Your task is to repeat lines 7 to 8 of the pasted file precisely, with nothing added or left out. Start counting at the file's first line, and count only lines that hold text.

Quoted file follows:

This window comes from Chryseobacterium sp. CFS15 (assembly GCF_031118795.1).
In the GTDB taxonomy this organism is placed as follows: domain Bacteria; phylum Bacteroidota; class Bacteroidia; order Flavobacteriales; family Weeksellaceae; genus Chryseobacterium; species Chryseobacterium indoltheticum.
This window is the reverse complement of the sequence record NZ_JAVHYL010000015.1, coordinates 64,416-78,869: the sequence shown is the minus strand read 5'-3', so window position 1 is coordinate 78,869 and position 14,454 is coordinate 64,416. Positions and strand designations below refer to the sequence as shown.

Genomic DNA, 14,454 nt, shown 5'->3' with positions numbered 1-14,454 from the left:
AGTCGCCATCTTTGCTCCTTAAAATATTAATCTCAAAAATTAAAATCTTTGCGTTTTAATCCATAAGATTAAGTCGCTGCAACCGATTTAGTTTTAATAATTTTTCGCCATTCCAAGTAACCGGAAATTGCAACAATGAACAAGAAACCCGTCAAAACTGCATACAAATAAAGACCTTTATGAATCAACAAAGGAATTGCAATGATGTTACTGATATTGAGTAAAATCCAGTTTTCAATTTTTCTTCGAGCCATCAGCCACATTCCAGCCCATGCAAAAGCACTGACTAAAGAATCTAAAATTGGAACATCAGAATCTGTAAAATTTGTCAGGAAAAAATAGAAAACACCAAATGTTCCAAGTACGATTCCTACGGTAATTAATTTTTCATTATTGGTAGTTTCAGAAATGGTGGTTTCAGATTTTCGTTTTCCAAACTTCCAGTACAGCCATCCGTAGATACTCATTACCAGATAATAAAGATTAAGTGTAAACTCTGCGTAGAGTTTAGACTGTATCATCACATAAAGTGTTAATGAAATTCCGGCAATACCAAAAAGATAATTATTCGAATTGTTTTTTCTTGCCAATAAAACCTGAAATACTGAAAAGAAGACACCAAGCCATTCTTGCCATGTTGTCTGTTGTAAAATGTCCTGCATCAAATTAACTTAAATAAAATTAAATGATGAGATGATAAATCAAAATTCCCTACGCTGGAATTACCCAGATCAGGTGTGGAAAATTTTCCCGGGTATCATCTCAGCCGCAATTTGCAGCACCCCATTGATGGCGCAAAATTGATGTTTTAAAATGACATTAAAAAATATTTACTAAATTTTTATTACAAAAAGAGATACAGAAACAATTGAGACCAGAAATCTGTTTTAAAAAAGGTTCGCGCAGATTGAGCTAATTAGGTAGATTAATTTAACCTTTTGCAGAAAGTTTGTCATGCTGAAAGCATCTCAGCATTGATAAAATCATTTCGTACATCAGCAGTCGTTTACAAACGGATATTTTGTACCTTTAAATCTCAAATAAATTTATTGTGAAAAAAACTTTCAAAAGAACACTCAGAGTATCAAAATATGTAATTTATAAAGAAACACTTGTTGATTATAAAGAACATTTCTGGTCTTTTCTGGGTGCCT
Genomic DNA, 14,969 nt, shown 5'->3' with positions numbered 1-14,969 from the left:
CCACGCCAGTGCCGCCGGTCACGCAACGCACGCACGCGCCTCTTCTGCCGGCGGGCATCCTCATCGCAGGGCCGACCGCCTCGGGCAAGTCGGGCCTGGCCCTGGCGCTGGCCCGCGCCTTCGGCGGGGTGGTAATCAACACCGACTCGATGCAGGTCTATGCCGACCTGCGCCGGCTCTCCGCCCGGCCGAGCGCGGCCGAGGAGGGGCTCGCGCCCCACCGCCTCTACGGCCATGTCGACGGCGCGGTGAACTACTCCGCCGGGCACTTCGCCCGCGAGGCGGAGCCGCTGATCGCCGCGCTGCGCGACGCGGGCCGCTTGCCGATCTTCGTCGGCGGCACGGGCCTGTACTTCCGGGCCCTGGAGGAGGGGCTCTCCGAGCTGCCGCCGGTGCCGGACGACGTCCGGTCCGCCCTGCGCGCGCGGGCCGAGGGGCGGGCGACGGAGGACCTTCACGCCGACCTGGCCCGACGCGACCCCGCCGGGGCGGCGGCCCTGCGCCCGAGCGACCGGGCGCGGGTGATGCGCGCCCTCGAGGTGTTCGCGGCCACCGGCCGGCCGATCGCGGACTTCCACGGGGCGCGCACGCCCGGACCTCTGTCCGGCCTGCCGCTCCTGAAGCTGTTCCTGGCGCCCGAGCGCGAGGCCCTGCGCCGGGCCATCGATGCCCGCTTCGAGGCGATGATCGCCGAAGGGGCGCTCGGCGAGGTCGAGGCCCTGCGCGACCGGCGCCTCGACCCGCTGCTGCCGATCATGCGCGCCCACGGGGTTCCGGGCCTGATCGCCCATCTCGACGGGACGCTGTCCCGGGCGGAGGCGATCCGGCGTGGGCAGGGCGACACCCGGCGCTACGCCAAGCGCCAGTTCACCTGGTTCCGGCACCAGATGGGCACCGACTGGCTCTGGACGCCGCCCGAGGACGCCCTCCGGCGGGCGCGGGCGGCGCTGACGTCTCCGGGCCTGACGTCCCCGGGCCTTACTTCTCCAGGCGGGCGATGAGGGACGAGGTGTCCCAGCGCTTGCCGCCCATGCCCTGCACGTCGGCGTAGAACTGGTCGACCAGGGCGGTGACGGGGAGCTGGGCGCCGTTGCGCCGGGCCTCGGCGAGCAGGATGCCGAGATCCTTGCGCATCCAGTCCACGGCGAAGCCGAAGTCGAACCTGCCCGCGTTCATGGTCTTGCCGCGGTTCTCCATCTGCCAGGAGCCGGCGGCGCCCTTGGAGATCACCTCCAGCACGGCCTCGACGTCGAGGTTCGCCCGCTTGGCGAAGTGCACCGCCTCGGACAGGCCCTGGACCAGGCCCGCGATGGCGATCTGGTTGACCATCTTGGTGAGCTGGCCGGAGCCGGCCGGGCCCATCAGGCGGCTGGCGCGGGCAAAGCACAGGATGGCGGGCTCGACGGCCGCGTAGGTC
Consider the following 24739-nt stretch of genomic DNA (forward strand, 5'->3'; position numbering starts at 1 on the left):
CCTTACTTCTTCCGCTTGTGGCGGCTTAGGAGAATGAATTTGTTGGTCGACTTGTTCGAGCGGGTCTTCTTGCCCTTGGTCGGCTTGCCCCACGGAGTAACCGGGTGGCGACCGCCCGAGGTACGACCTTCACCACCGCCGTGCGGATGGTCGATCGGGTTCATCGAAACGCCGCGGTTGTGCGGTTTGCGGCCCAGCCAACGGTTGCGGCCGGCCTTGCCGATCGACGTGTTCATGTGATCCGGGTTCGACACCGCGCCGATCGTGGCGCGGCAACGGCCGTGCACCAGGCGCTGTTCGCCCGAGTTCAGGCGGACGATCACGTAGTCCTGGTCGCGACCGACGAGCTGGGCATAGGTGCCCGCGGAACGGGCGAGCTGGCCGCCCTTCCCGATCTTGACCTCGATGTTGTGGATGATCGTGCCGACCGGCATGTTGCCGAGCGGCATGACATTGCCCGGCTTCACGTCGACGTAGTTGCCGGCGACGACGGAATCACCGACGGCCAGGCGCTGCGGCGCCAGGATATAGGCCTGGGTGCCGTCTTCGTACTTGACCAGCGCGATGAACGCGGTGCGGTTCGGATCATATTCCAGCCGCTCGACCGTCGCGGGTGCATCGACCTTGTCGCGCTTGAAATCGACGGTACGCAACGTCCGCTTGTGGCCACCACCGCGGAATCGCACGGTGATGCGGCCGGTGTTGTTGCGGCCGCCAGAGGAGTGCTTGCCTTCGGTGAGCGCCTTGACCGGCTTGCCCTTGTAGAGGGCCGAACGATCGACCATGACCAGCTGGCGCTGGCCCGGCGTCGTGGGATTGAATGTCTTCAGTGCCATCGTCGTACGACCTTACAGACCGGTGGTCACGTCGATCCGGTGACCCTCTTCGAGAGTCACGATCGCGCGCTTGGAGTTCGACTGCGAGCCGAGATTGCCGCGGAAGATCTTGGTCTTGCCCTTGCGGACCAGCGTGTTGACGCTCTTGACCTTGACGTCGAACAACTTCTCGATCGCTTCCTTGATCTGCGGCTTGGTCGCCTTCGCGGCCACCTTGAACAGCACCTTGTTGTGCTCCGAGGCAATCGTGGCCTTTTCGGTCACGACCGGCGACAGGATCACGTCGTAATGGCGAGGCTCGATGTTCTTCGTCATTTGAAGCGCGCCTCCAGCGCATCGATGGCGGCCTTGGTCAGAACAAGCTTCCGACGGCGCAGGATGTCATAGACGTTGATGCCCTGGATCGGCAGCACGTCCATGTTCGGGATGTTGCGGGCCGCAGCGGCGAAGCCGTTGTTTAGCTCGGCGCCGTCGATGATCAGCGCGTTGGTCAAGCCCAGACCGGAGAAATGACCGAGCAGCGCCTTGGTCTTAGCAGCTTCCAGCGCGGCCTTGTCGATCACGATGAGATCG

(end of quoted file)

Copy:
CCACGCCAGTGCCGCCGGTCACGCAACGCACGCACGCGCCTCTTCTGCCGGCGGGCATCCTCATCGCAGGGCCGACCGCCTCGGGCAAGTCGGGCCTGGCCCTGGCGCTGGCCCGCGCCTTCGGCGGGGTGGTAATCAACACCGACTCGATGCAGGTCTATGCCGACCTGCGCCGGCTCTCCGCCCGGCCGAGCGCGGCCGAGGAGGGGCTCGCGCCCCACCGCCTCTACGGCCATGTCGACGGCGCGGTGAACTACTCCGCCGGGCACTTCGCCCGCGAGGCGGAGCCGCTGATCGCCGCGCTGCGCGACGCGGGCCGCTTGCCGATCTTCGTCGGCGGCACGGGCCTGTACTTCCGGGCCCTGGAGGAGGGGCTCTCCGAGCTGCCGCCGGTGCCGGACGACGTCCGGTCCGCCCTGCGCGCGCGGGCCGAGGGGCGGGCGACGGAGGACCTTCACGCCGACCTGGCCCGACGCGACCCCGCCGGGGCGGCGGCCCTGCGCCCGAGCGACCGGGCGCGGGTGATGCGCGCCCTCGAGGTGTTCGCGGCCACCGGCCGGCCGATCGCGGACTTCCACGGGGCGCGCACGCCCGGACCTCTGTCCGGCCTGCCGCTCCTGAAGCTGTTCCTGGCGCCCGAGCGCGAGGCCCTGCGCCGGGCCATCGATGCCCGCTTCGAGGCGATGATCGCCGAAGGGGCGCTCGGCGAGGTCGAGGCCCTGCGCGACCGGCGCCTCGACCCGCTGCTGCCGATCATGCGCGCCCACGGGGTTCCGGGCCTGATCGCCCATCTCGACGGGACGCTGTCCCGGGCGGAGGCGATCCGGCGTGGGCAGGGCGACACCCGGCGCTACGCCAAGCGCCAGTTCACCTGGTTCCGGCACCAGATGGGCACCGACTGGCTCTGGACGCCGCCCGAGGACGCCCTCCGGCGGGCGCGGGCGGCGCTGACGTCTCCGGGCCTGACGTCCCCGGGCCTTACTTCTCCAGGCGGGCGATGAGGGACGAGGTGTCCCAGCGCTTGCCGCCCATGCCCTGCACGTCGGCGTAGAACTGGTCGACCAGGGCGGTGACGGGGAGCTGGGCGCCGTTGCGCCGGGCCTCGGCGAGCAGGATGCCGAGATCCTTGCGCATCCAGTCCACGGCGAAGCCGAAGTCGAACCTGCCCGCGTTCATGGTCTTGCCGCGGTTCTCCATCTGCCAGGAGCCGGCGGCGCCCTTGGAGATCACCTCCAGCACGGCCTCGACGTCGAGGTTCGCCCGCTTGGCGAAGTGCACCGCCTCGGACAGGCCCTGGACCAGGCCCGCGATGGCGATCTGGTTGACCATCTTGGTGAGCTGGCCGGAGCCGGCCGGGCCCATCAGGCGGCTGGCGCGGGCAAAGCACAGGATGGCGGGCTCGACGGCCGCGTAGGTC
Consider the following 24739-nt stretch of genomic DNA (forward strand, 5'->3'; position numbering starts at 1 on the left):